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[perl #127952] Perl_ck_refassign: Assertion `left->op_type ==OP_SREFGEN' failed (op.c:10498)

Aaron Crane via RT
May 15, 2016 16:58
[perl #127952] Perl_ck_refassign: Assertion `left->op_type ==OP_SREFGEN' failed (op.c:10498)
Message ID:
Zefram <> wrote:
> Brian Carpenter wrote:
>>perl -e '0,!n||!\r=0' triggers an assertion failure
> The initial "0," is not required, but all of the rest is.  The assertion
> is that the lhs of the assignment is an srefgen op, and it's found to
> actually be an ex-not op whose child is an srefgen op.  Something goes
> awry in optimising that lhs: that not op can't be validly optimised out.
> The same bug can be seen when using the same expression in rvalue context:
> $ perl -le '$a = !n||!\r; print $a || "false"'
> SCALAR(0xc8eb08)
> This clearly should have printed "false".  Nearby expressions behave
> as expected:
> $ perl -le '$a = !"n"||!\r; print $a || "false"'
> false
> $ perl -le '$a = !n||!\"r"; print $a || "false"'
> false
> $ perl -le '$a = !!!n||!\r; print $a || "false"'
> false
> $ perl -le '$a = !n||\r; print $a || "false"'
> SCALAR(0x246fb08)
> $ perl -le '$a = n||!\r; print $a || "false"'
> n
> $ perl -le '$a = n||\r; print $a || "false"'
> n

Thanks — your analysis there let me work out what was going on here. Other incorrect cases include:

$ perl -le 'print scalar( !r || !n )'
$ perl -le 'print scalar( !r && !n )'
$ perl -le 'print scalar( !do { "r" } || !n )'
$ perl -le 'print scalar( !do { "r" } && !n )'

This bug is fixed in blead by f15d05806fb7522031b75cb5a8784727ae03b98a:

[perl #127952] misoptimization for negated constant-ish on lhs of logop

Negations were being incorrectly deleted from the op tree for an OP_AND or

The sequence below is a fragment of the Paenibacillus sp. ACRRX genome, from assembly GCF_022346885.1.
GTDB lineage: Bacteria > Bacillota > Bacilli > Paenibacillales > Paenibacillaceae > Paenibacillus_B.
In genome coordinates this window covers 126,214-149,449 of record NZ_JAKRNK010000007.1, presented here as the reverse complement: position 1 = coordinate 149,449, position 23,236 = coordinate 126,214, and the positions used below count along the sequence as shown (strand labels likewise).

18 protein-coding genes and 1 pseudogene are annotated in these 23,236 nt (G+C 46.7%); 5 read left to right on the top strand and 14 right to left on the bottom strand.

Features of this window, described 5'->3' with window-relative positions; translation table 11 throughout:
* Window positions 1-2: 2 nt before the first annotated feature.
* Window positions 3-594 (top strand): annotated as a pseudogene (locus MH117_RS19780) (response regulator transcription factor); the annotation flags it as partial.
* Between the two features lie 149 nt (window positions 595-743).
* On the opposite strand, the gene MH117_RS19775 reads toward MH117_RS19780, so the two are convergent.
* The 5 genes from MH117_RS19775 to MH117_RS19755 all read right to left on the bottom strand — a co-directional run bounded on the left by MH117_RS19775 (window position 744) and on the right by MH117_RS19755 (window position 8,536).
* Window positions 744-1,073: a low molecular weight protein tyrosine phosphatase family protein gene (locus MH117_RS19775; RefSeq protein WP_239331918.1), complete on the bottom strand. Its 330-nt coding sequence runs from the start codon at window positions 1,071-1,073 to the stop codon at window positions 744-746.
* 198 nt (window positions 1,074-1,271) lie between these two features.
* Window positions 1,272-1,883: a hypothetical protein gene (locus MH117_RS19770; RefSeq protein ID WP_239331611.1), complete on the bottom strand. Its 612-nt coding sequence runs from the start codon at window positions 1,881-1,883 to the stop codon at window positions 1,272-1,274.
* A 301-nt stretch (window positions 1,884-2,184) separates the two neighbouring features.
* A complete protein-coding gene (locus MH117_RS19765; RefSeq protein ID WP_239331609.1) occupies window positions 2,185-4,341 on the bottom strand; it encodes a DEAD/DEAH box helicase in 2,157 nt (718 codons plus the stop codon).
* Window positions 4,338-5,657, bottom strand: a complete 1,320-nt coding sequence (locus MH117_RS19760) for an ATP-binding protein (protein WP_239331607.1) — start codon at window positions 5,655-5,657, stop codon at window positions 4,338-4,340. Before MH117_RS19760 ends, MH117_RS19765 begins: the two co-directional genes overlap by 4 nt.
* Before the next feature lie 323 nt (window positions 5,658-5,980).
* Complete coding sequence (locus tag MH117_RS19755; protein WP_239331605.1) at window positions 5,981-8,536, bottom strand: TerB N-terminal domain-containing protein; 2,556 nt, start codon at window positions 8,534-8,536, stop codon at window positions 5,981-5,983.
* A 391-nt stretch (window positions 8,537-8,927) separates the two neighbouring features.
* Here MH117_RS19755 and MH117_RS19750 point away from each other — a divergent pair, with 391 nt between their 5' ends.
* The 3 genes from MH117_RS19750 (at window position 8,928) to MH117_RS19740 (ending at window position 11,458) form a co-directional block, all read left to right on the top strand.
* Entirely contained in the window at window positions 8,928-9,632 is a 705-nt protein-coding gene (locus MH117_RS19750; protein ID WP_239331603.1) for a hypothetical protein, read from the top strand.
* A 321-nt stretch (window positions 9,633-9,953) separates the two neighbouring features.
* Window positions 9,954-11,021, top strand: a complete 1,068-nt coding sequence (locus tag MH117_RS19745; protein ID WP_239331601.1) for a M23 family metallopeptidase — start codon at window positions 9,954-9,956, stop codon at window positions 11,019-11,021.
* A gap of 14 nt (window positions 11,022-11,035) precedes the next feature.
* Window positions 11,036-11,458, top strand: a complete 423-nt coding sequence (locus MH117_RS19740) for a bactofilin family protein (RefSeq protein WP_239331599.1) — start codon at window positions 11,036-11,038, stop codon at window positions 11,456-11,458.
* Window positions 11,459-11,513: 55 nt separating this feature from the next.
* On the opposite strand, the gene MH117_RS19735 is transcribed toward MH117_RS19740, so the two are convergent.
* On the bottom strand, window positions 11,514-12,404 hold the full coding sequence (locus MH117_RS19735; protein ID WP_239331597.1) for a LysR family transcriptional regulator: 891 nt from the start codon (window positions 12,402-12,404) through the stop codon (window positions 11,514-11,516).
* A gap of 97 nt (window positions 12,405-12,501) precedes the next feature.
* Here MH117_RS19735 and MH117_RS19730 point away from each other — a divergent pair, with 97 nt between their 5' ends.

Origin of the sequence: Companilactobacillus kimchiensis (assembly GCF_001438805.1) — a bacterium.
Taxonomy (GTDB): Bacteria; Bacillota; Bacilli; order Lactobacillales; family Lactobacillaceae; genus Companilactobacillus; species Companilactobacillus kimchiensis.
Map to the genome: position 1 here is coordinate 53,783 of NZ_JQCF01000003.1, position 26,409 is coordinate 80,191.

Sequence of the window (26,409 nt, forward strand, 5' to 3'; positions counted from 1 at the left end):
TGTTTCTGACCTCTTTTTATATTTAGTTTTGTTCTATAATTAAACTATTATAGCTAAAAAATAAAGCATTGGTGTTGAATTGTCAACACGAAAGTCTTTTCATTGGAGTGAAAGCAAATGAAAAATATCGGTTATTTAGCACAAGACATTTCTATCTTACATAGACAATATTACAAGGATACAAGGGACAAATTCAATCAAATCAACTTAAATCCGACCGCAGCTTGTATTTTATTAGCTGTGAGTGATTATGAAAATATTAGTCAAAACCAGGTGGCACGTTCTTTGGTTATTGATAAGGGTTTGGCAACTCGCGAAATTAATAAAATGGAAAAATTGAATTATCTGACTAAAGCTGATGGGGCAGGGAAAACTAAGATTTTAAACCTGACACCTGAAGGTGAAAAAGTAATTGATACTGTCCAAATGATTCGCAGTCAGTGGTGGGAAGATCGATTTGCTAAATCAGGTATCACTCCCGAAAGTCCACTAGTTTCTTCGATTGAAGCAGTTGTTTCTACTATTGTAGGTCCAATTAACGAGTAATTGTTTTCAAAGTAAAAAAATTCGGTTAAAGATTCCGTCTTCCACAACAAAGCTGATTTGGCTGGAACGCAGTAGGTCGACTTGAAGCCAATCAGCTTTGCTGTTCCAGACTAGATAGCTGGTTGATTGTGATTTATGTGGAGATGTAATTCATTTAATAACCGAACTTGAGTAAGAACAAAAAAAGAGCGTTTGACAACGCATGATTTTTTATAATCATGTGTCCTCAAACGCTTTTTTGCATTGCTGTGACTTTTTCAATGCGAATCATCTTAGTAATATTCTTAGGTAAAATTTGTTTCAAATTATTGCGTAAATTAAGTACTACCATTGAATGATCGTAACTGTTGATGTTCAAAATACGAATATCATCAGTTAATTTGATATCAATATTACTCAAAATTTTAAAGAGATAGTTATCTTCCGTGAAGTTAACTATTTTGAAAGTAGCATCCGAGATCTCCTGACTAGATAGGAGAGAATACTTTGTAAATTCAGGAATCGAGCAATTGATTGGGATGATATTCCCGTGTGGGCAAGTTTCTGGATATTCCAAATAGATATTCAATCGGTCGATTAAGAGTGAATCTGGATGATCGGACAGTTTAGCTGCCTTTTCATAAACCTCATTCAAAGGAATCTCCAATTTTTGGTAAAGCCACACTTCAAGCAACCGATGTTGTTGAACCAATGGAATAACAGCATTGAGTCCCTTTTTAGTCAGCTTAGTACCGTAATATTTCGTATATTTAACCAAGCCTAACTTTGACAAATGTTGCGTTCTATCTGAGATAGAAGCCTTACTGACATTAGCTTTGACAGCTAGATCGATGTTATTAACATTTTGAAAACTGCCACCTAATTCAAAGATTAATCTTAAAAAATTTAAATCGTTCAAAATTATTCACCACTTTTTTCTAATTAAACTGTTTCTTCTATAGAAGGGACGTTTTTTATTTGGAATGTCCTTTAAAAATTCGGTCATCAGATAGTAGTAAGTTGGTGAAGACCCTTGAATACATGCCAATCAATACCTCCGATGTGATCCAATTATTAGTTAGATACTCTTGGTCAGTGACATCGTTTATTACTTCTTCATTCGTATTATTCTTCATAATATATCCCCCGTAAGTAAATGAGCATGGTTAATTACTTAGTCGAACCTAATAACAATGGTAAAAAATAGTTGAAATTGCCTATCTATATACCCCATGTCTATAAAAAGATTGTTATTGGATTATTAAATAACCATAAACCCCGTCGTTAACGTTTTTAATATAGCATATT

OP_OR (corresponding to Perl code with any of `&& || and or`, or postfix
"if" or "unless") whose left-hand side looks like "!BAREWORD" or "!do {
'const' }" and whose right-hand side is a non-constant-foldable negation.

The symptom in the reported case was an assertion failure in ck_refassign
for an srefgen op, caused by such an OP_NOT having been nulled. But other
cases exist that instead yielded incorrect results.

The underlying cause is that two optimisations in S_new_logop() were
partially interfering with each other. One of those attempts to optimise
code like "!$x && !$y" to the equivalent of "!($x || $y)", saving a
negation op; this is valid by De Morgan's laws. If it detects code of
this form, it nulls out the negations on each side of the "&&", and makes
a note to wrap the op it generates inside a new OP_NOT.

The other optimisation looks at the left-hand arm, and if it's a constant at
compile time, avoids the entire logop in favour of directly evaluating the
lhs or rhs as appropriate, and eliding whichever arm is no longer needed.
This optimisation is important for code like this:

    use constant DEBUG => …;
    print_debug_output() if DEBUG;

because it allows the entire statement to be eliminated when DEBUG is false.

When both conditions were true simultaneously, the De Morgan optimisation
was applied before the constant-based arm elision. But the arm elision
involved returning early from S_new_logop(), so the code later in that
function that wraps the generated op in a new OP_NOT never had a chance to
run. This meant that "!X && !Y" when X is constant was being compiled as if
it were in fact "X || Y", which is clearly incorrect.

This is, however, a very rare situation: it requires the lhs to be an OP_NOT
that dominates an OP_CONST (possibly with some intervening OP_LINESEQ or
similar). But OP_NOT is constant-foldable, so that doesn't normally happen.
The two ways for it to happen are:

- The constant is a bareword (since even though barewords are constants,
  they don't currently participate in constant folding)

- The constant is hidden inside one or more layers of do{} (since that
  serves as a barrier to constant folding, but the arm-elision optimisation
  is smart enough to search recursively through the optree for the real

The fix is much simpler than the explanation: apply the optimisations in the
opposite order, so that when arm elision returns early, the negation ops
haven't yet been nulled.

Aaron Crane **

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